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Re: [ontolog-forum] Ontologies as social mediators (was:Ontologydevelopm

To: "[ontolog-forum]" <ontolog-forum@xxxxxxxxxxxxxxxx>
From: Ed Barkmeyer <edbark@xxxxxxxx>
Date: Wed, 02 Dec 2009 19:10:11 -0500
Message-id: <4B1701E3.6030602@xxxxxxxx>

> Each "content" word may be emphasized, gramamr words cannot, 
> they will not change the meaning that way. they are like nuts and bolts, So 
> it is the FOCUS that will vary meaning.     (01)

When it comes to interpersonal communication, a great many things 
contribute to the communication.  Vocal emphasis is important when the 
interface is auditory, but facial expressions, gesture and body language 
also contribute when the interface is both auditory and visual.  Word 
ordering and turn of phrase are important, and skilled speakers and 
writers know how to use the grammar of the language to advantage in that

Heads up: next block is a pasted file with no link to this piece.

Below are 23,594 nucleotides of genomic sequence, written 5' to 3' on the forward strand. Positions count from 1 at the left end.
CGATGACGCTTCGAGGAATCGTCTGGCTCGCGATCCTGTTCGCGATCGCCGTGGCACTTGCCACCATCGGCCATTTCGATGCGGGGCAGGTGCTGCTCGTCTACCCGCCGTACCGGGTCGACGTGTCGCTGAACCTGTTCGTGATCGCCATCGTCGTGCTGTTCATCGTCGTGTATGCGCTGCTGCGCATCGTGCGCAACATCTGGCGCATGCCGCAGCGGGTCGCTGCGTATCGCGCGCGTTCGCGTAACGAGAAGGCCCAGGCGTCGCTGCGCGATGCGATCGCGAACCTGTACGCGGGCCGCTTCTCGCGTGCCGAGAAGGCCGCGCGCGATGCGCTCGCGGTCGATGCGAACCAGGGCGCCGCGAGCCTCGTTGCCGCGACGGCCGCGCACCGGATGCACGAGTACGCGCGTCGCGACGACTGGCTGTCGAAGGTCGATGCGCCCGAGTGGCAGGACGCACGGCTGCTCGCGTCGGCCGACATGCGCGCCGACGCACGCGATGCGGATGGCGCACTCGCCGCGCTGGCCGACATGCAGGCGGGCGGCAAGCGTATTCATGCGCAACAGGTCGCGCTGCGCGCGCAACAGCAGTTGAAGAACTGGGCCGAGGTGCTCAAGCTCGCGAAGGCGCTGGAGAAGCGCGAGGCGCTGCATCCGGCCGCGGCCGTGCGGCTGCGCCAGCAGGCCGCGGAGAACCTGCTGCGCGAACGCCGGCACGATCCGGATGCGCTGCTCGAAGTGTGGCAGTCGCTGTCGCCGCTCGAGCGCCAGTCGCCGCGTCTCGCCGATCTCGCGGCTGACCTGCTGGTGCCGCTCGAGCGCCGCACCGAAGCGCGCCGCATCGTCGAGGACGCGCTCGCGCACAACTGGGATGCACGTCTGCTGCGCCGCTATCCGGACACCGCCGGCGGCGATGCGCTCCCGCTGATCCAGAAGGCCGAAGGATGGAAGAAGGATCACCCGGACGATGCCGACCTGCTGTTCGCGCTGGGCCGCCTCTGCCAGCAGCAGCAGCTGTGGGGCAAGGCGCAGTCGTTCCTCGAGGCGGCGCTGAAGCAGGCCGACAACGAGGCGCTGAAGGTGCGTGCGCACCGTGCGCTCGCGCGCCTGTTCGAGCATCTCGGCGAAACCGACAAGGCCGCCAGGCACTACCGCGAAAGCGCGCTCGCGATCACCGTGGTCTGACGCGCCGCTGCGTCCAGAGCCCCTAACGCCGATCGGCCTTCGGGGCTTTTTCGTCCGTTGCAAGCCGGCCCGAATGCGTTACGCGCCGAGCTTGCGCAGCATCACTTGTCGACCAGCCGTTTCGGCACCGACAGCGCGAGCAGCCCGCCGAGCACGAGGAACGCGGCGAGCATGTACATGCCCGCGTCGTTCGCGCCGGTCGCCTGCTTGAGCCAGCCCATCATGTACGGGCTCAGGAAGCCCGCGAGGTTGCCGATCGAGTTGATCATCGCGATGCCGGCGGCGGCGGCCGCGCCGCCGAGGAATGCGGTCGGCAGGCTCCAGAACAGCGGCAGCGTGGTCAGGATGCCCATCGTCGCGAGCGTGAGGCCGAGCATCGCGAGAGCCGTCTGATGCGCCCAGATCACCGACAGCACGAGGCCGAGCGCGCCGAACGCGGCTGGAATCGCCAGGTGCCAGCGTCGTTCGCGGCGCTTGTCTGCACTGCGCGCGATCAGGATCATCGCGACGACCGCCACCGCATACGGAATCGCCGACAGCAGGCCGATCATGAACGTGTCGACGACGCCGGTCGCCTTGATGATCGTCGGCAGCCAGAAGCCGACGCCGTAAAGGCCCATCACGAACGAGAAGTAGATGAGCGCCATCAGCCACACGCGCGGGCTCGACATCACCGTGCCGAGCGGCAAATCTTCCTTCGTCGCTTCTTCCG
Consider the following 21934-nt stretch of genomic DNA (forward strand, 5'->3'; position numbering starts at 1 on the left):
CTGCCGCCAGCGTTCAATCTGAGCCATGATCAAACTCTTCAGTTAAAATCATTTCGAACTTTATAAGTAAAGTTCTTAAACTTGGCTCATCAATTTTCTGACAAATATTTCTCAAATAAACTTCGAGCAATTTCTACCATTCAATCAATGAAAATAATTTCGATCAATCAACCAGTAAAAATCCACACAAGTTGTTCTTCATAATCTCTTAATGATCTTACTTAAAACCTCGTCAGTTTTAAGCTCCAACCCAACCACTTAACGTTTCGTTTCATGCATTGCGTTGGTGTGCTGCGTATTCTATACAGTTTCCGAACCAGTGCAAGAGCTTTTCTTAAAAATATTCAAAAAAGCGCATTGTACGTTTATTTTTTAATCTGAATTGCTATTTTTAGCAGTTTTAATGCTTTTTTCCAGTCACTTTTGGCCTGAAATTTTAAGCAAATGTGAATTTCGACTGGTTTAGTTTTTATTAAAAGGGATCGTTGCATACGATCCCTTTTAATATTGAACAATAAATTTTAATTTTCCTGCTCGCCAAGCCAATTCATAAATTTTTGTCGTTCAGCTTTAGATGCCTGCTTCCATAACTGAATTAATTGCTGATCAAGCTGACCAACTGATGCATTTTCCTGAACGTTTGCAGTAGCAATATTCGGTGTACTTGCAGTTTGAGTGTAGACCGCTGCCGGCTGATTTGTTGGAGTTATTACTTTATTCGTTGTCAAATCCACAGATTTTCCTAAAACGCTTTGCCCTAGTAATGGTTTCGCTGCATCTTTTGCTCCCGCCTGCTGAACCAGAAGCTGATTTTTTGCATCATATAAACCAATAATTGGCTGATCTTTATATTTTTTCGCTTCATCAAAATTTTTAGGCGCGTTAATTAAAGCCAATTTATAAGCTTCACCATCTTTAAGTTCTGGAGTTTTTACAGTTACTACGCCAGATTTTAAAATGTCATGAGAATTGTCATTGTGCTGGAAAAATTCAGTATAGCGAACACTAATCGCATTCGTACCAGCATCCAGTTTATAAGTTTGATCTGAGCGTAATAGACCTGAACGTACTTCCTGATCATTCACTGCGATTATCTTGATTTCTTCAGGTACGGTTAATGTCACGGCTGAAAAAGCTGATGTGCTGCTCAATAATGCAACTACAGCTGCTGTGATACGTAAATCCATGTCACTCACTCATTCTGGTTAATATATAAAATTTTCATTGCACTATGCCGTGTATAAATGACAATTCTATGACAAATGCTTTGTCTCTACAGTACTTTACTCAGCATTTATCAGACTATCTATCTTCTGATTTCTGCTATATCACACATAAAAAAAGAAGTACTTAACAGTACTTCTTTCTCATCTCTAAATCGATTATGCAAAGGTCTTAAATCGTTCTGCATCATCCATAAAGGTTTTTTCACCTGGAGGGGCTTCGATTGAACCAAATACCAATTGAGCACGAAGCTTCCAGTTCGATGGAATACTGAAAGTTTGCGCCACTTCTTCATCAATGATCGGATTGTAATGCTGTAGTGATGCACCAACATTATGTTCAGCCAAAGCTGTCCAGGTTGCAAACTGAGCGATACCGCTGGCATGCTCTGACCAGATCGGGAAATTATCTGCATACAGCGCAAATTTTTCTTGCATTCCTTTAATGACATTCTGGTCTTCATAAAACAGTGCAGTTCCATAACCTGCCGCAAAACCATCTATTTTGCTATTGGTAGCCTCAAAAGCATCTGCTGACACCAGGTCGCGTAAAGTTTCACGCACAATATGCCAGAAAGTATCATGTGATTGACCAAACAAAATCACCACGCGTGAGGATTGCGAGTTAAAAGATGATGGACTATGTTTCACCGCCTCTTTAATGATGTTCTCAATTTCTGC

area.  Context -- the situation, the roles of the participants, the 
stream of discussion -- is also important.  And all of these things 
depend to some extent on the culture of the participants, which provides 
cues for the interpretation of emphasis and physical gesture and 
grammatical arrangements and word choices.    (02)

Ferenc's further point is that a statement taken out of context and 
devoid of communications cues is often highly ambiguous or utterly 
meaningless.  And I fully agree with that.    (03)

> You need to know where the fpcus is in a statement. 
>       (04)

And much more.    (05)

> But normally, our focus is very limited and missing in writing.     (06)